“What do you guys need, we have plenty,”  Tyler was saying as he walked toward his new patient, “I think forceps will be first to get the bullets out.”  The blank and amazed stares of the three might have only lasted a few seconds but before the first moment passed without action Tyler spoke again, “If time is a factor, stop sitting around letting him die, lets do this.”

Again before the three could respond.  Michael spun Tyler around, “What are you doing?”

“I’m helping these people because they need something that we have and are not using.”

“What if we need it later?”

“We’ll find some more later but they need it right now.”  

Michael reached for the first aid but Tyler turned away, “They need this, I’m not letting you get in the way of what is right.”  With that Tyler turned around and opened up the first aid supplies.    

“There is only one thing that this man needs,” Michael said.  Tyler kept focused on finding the container of antibacterial liquid he hoped that his brother would not open his mouth again and whatever Mouse ‘needed’ would stay in Michael’s head.  Tyler tried to keep focused and wait for his brother to give up, but when he heard the click of a hammer being pulled back into the firing position he froze.  “This man will die, and killing him is the right thing to do.”

Tyler didn’t turn around, “Go away Michael.”

“But Tyler this is what you always want me to do, ease suffering.”

“He still has hope, go away, you don’t have to help.”

The last line struck something in Michael, “You need my help!  And that is exactly what I’m going to do.”

Tyler turned around to see Michael raising his pistol toward the bleeding but conscious man on the ground, “I’m not feeling that bad,” Mouse said, his voice was forced and pained.  Before the barrel reached the height of the intended victim’s head a barrier appeared in the sights.  The gun paused but it did not lower.

“Tyler what the hell are you doing?”

The young boy stood in between Michael and Mouse.  The other survivors were frozen, none of them had any experience with what they were seeing. 

“I’m stopping you from taking your power trip too far.”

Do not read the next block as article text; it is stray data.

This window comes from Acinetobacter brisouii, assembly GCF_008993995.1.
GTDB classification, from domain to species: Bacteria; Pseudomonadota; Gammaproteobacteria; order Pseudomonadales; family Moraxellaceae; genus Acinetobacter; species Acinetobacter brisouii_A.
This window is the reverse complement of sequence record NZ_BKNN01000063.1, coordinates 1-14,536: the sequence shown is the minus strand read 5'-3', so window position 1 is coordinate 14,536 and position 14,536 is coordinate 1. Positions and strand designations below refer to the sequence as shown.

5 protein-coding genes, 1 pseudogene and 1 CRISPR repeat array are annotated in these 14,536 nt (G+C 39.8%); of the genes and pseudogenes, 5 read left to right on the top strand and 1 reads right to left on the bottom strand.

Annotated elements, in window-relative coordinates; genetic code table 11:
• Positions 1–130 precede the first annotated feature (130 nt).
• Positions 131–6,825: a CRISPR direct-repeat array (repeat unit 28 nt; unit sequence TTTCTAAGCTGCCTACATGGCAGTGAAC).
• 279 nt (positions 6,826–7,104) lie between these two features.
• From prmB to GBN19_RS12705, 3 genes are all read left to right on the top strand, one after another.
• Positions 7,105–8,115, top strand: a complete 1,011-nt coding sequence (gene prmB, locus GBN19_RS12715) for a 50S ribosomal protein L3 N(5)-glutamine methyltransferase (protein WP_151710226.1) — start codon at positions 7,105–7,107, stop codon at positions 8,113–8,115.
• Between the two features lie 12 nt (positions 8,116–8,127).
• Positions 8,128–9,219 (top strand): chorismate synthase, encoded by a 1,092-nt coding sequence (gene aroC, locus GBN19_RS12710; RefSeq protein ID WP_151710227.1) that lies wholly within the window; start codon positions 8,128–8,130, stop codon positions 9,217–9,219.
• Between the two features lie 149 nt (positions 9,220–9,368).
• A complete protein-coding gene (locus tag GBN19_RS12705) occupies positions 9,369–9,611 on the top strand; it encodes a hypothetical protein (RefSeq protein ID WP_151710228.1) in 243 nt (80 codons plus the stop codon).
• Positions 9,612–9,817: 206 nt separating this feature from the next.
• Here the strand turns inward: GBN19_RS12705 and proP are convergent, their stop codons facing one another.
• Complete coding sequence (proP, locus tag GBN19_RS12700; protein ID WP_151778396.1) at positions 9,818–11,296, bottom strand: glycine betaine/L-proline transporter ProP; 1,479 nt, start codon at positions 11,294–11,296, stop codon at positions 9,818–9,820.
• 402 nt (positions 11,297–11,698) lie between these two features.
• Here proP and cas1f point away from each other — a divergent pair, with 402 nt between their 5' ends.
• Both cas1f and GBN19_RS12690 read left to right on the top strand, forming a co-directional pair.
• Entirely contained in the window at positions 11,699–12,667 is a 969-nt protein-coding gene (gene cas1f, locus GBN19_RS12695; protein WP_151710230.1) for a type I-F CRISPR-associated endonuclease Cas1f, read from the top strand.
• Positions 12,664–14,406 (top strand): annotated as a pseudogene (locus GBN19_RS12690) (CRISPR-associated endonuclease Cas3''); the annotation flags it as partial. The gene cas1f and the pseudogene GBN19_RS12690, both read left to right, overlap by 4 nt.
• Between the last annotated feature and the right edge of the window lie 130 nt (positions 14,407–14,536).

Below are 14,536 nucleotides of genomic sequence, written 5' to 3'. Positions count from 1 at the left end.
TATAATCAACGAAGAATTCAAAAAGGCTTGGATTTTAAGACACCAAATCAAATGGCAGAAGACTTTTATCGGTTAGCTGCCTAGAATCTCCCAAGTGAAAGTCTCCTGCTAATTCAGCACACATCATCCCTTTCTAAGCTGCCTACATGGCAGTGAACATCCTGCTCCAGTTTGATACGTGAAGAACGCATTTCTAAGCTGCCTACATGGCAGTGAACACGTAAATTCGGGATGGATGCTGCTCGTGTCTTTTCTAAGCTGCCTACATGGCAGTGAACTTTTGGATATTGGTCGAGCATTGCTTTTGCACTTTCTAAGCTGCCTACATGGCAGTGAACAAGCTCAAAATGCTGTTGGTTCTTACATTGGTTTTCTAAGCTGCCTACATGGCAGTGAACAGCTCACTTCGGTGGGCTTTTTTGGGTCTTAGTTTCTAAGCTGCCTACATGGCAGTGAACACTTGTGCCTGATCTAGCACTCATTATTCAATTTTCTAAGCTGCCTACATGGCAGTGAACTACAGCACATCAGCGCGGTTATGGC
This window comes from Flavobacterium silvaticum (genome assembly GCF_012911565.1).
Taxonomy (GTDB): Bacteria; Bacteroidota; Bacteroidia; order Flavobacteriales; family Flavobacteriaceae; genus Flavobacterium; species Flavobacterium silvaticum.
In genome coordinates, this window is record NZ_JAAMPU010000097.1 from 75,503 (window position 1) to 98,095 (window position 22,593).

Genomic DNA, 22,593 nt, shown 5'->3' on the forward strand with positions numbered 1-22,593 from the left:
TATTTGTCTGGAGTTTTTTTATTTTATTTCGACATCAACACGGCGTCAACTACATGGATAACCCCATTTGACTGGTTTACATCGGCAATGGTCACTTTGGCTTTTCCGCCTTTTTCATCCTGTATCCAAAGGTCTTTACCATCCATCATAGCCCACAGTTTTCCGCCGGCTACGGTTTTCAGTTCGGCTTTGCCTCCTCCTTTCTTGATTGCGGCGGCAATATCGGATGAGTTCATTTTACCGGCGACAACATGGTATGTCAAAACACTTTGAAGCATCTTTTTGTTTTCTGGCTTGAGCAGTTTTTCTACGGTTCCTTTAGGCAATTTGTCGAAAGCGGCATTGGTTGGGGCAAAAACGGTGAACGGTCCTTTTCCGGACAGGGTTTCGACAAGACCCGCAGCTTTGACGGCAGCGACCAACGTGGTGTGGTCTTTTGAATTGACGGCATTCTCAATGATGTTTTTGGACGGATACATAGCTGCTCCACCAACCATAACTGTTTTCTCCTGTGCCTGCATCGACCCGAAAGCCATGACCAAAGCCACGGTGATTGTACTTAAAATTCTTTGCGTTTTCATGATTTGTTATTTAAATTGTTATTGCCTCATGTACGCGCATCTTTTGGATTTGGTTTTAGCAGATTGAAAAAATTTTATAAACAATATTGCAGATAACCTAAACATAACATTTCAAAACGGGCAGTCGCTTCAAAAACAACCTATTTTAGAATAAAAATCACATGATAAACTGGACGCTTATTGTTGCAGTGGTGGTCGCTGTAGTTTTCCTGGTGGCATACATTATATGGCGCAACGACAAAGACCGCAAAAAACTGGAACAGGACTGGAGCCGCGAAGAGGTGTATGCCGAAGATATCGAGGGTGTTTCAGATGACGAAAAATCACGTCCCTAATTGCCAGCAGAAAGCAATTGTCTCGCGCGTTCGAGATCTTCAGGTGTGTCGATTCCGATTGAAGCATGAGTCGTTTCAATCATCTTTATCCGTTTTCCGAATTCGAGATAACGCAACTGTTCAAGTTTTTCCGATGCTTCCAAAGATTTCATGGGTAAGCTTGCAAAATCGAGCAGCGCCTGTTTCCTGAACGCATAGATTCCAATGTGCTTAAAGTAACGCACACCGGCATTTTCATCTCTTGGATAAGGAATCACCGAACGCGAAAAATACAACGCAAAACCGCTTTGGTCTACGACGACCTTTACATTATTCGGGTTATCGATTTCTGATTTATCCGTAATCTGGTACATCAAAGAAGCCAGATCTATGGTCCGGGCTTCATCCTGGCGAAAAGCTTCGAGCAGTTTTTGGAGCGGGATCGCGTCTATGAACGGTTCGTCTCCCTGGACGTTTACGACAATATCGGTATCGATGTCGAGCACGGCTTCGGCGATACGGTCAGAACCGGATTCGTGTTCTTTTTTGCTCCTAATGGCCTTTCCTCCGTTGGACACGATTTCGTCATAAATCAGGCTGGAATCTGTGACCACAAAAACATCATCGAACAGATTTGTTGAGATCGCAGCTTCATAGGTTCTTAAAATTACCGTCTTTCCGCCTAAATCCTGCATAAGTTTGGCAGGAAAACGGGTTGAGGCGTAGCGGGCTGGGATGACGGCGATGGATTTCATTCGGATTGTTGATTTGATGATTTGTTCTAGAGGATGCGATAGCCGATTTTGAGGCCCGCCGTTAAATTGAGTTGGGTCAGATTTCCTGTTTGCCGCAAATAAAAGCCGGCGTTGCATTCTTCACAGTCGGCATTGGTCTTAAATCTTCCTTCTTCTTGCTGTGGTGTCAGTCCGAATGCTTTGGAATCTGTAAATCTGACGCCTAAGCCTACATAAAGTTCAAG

“No.  You are once again throwing your life around like you don’t care about it.”

“I’m doing what is right.”

“You disregard yourself everyday so I have to take care of you, but you never stopped to see all that I do to keep you alive.”

Tyler was starting to see what his brother was trying to do, “I’m responsible for myself and you for yourself.”

“You have never taken responsibility for keeping yourself alive, without me you’d be dead.”

“That may be true,” Tyler said, “But you need me just as much.”

“You have no idea what I do for you!  You only see the pleasant surface that covers the reality of the hell that I have caused to keep you safe.”

Tyler’s fists were clenched at his sides.  Furious tears rolled down his cheeks before he could wipe them away.  Tyler did not have any intense emotion without tears and now was not a exception.  Tyler knew exactly what Michael was talking about,  “You killed him, didn’t you?  He was never bitten.”

“It was for you,” Michael said.

“Don’t you ever say you killed someone in my name.  I’m not helpless and his death was not my fault, it was all yours.  I can’t be your excuse forever.”  Tyler had to work past a lumped muscle in his throat, “You would not be alive without me because you would not be able to live with yourself without me.  You use me to excuse anything you feel bad about and then hold it against me.  You need me, I’m your balance, and right now I’m telling you that you have to put down the gun and help this man, because you’re not blaming this on me.”  Tyler and Michael each held their ground for a moment, the pistol still pointed toward Tyler’s sternum.  

“If you’re going to say that then I don’t feel responsible for you anymore.  If you are going to disregard your life, so am I.”  Tyler was caught off guard by the statement and even more so when an open hand collided with his temple.